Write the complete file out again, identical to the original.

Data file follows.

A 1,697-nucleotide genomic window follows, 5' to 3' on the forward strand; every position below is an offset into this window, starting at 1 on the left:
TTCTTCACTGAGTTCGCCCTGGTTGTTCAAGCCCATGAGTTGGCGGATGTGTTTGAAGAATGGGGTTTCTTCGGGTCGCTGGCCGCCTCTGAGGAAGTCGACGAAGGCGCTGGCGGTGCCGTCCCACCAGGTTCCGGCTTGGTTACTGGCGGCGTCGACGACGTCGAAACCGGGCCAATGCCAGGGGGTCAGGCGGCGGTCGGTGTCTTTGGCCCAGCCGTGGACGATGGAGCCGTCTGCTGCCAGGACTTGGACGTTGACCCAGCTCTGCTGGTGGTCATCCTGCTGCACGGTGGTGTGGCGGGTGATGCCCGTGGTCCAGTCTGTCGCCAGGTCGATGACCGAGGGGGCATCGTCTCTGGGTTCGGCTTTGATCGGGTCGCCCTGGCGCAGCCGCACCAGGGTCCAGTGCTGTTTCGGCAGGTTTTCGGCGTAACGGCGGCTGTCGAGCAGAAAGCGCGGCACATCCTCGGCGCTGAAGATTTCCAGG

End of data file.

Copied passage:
A 1,697-nucleotide genomic window follows, 5' to 3' on the forward strand; every position below is an offset into this window, starting at 1 on the left:
TTCTTCACTGAGTTCGCCCTGGTTGTTCAAGCCCATGAGTTGGCGGATGTGTTTGAAGAATGGGGTTTCTTCGGGTCGCTGGCCGCCTCTGAGGAAGTCGACGAAGGCGCTGGCGGTGCCGTCCCACCAGGTTCCGGCTTGGTTACTGGCGGCGTCGACGACGTCGAAACCGGGCCAATGCCAGGGGGTCAGGCGGCGGTCGGTGTCTTTGGCCCAGCCGTGGACGATGGAGCCGTCTGCTGCCAGGACTTGGACGTTGACCCAGCTCTGCTGGTGGTCATCCTGCTGCACGGTGGTGTGGCGGGTGATGCCCGTGGTCCAGTCTGTCGCCAGGTCGATGACCGAGGGGGCATCGTCTCTGGGTTCGGCTTTGATCGGGTCGCCCTGGCGCAGCCGCACCAGGGTCCAGTGCTGTTTCGGCAGGTTTTCGGCGTAACGGCGGCTGTCGAGCAGAAAGCGCGGCACATCCTCGGCGCTGAAGATTTCCAGG